Business plans are not worth the paper they are written on

Small steps with kettle corn

Before writing this plan, why not try a popup of your business idea? Even in your own front yard, you can learn more than looking at a computer screen. Photo courtesy of Shawn’s Kettle Corn, Webster City, Iowa.

by Deb Brown

At least the old way of doing them

Writing a business plan is an intense and time-consuming project. You spend weeks and weeks there, and you're not even sure that everything is correct. Your financial projections are just crazy assumptions. You are not even open and they want you to guess how much money you will make! You can find out the amount of traffic going through your proposed location. But the mere fact that 10,000 people take this route does not mean that a certain percentage of them will be guaranteed to stop.

What if you wait and write your business plan after doing some testing?

How do you test your products and your market without having a brick and mortar business?
Attend a pop-up event or two

Small towns have these kinds of events. Car shows, city fairs, three-day fun events, goat food contests, celebrations and many other types of parties You can set up a table and covering and sell your product.

Track your sales! It's as simple as counting the inventory at the start and end. Note if you had to lower the price. Write down the suggestions people give you for similar products they would like. You will start to get an idea of ​​the products that people like.

Try a longer pop-up.

Does your city make seasonal popups in empty buildings? It is worth asking the building owner to do it! You can team up with other entrepreneurs and try it out.

Again, follow sales, price reductions and suggestions. If possible, follow the number of people who came into the building.

Let's not forget the online sale

Etsy, Amazon, eBay, Poshmark, Craigslist, Facebook Marketplace, eBid and Ruby Lane are a few places. Make sure you choose the right site (s) for your product type.

Many of these sites will follow up for you! Otherwise, follow them yourself.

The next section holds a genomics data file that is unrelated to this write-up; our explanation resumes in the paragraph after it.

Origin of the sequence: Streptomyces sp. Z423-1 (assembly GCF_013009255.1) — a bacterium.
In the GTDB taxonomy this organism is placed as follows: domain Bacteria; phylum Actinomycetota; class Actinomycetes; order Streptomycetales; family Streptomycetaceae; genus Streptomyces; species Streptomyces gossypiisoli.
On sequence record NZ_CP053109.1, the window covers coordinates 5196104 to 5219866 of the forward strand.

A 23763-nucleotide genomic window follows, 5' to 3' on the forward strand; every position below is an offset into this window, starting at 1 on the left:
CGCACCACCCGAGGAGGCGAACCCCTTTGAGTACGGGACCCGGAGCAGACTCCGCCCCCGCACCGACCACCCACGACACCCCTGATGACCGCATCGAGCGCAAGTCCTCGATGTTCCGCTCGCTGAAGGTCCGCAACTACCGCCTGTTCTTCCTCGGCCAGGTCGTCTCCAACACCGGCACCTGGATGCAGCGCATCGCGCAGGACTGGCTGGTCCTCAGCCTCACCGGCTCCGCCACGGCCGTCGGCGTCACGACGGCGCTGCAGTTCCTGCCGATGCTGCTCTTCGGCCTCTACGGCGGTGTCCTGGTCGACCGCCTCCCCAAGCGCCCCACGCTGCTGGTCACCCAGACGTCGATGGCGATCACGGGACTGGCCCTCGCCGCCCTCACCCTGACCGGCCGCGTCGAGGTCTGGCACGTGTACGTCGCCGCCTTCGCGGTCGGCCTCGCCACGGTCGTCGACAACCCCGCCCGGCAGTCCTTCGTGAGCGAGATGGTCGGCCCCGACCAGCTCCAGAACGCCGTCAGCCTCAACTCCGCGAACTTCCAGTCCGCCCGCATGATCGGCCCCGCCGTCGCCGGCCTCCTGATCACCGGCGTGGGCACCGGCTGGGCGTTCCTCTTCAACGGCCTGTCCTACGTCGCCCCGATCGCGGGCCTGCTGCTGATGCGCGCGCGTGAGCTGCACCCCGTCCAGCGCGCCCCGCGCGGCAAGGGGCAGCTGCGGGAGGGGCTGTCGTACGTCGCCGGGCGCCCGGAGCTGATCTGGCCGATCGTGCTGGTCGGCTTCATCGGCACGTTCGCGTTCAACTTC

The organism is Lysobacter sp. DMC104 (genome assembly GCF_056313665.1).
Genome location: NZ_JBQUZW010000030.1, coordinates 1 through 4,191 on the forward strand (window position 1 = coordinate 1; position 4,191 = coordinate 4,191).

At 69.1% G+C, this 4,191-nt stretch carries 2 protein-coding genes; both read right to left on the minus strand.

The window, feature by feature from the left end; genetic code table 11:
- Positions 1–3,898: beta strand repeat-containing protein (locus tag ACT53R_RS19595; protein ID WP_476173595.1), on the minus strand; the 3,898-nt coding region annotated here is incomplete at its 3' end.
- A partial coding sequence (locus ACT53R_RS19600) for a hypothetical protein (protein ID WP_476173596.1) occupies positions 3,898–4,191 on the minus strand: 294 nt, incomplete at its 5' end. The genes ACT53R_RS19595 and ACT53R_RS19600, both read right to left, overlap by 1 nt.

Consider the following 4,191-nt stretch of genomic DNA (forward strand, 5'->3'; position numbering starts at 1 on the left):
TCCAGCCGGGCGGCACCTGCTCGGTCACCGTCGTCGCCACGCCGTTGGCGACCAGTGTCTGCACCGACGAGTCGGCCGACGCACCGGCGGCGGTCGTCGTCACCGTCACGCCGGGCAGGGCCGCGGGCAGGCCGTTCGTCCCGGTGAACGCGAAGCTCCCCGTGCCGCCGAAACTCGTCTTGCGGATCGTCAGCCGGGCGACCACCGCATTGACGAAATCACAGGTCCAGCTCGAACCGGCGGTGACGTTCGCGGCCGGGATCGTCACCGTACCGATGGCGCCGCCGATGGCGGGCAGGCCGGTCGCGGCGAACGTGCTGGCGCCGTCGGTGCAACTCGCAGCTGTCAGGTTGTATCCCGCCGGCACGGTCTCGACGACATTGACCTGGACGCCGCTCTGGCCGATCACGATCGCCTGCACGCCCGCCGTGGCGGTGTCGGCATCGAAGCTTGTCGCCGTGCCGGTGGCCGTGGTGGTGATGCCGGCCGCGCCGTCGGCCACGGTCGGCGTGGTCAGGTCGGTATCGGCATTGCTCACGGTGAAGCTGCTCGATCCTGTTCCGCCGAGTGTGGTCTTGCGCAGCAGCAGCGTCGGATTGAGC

Shared spaces

IIs there a place in your area where there is more than one supplier at the location? See if you can join them. It is a shared space and they work in different ways. Some have a cash register, some have each seller with a cash register. Both are known to work. Get the details and see if they work for you.

When tracking results, be sure to rate your market

Who buys your product?

When trying these ideas (and earning money), pay attention to the people who buy with you. Are they part of a certain age group? Are they males or females? Of a certain social stratum? These are all researches for the kind of people that make up your market.

Where do these people live? What do they look like? How old are they? What gender are they? Are these different nationalities? Where do they buy similar products? Do you meet a market need?

After this period of tracking sales, places and people, you are really ready to start writing a plan.

The difference is that you will have actual numbers and not composite numbers. You will also want to write about your products, the competition and the staff. You have also already obtained the answers for these subjects.

You have everything you need for a simple business plan. You can show the banker, if you need it, exactly what you have done while you are growing your business. You don't put your dreams and wishes on paper. You put facts and figures and proof that your business is working.

Our next video is Before you write your next plan and you will hear from real people in real cities who no longer write old-fashioned business plans.

About Deb Brown

Deb Brown comes from a farm outside of Geneva, Iowa, population 141. Her heart is in sharing opportunities for small towns. Deb travels a lot, hitting the roads when possible and talking to locals, sharing stories from other small towns and cheering on everyone who will listen. She is co-founder of and owner of Building Possibility.

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